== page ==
As the Soviet Union grew increasingly alarmed by Dubček's liberal reforms in 1968 (Prague Spring), Husák began calling for caution. After the Soviets invaded Czechoslovakia in August and he participated in the Czechoslovak-Soviet negotiations between the kidnapped Dubček and Leonid Brezhnev in Moscow, he suddenly became a leader of those party members calling for the reversal of Dubček's reforms. An account for his pragmatism was given in one of his official speeches in Slovakia after the 1968 events, during which he ventured a rhetorical question, asking where his opponents (supporters of opposition against the Soviet Union) want to find those "friends" of Czechoslovakia (countries in Europe) that would come to support the country (against Soviet troops).
Supported by Moscow, he was appointed leader of the Communist Party of Slovakia in as early as August 1968, and he succeeded Dubček as first secretary (title changed to general secretary in 1971) of the Communist Party of Czechoslovakia in April 1969. He reversed Dubček's reforms and purged the party of its liberal members in 1969–1971. In 1975, Husák was elected President of Czechoslovakia. During the two decades of Husák's leadership, Czechoslovakia became one of Moscow's most loyal allies.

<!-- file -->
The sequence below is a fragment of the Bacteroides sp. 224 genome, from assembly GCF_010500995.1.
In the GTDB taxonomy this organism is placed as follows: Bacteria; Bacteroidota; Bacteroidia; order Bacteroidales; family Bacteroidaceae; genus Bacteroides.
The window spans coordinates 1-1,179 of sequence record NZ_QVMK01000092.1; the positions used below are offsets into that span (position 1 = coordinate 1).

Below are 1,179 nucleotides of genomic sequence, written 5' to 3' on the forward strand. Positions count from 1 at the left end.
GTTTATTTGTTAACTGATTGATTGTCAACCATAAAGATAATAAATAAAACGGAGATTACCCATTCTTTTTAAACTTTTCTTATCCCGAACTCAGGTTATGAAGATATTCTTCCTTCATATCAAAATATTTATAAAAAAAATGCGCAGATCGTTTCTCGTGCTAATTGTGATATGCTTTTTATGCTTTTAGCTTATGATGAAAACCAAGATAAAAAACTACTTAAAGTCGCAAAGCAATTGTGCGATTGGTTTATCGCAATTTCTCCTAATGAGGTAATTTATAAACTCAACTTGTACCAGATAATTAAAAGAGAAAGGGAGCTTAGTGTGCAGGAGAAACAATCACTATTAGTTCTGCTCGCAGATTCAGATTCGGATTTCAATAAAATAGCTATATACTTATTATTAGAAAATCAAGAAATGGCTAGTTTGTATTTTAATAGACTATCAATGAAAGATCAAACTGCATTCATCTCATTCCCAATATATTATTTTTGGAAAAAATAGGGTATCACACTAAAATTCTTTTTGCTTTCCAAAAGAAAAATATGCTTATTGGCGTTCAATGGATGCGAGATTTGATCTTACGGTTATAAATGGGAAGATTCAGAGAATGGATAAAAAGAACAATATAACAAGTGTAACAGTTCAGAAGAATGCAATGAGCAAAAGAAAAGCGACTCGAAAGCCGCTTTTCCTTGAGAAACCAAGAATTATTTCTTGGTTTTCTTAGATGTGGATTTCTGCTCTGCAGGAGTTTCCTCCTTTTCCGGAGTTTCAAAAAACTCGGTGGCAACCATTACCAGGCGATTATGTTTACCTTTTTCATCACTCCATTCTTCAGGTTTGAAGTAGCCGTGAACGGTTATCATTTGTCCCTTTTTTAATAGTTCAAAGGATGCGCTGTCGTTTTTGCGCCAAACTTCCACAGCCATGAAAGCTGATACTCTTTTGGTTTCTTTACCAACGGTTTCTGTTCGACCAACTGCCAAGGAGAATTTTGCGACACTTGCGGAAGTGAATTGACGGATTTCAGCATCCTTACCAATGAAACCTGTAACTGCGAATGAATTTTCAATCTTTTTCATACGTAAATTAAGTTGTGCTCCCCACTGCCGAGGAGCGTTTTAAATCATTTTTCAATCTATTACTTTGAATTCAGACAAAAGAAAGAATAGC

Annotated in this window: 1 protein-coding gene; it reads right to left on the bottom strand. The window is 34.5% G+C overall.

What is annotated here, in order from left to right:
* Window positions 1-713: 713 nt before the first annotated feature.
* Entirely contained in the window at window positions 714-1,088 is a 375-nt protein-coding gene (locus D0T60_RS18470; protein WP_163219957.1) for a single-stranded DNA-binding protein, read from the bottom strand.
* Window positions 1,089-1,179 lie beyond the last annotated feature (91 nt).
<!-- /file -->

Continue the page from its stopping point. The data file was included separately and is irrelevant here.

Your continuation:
In the first years following the invasion, Husák managed to appease the outraged civil population by providing a relatively satisfactory living standard and avoiding any overt reprisals like was the case in the 1950s. His regime was not a complete return to the heavy-handed Stalinism that prevailed during the first 20 years of Communist rule in the country. At the same time, the people's rights were somewhat more restricted than was the case in János Kádár's Hungary and Josip Broz Tito's Yugoslavia. Indeed, on the cultural level the level of repression approached that seen in Erich Honecker's East Germany and even Nicolae Ceauşescu's Romania. Under the cover of everyday stability, there was a permanent campaign of repression by the secret police (StB) targeted at the outspoken dissidents represented later by Charter 77 as well as hundreds of unknown individuals who happened to be targets of the StB's pre-emptive strikes. The repression intensified over the years as Husák grew more conservative.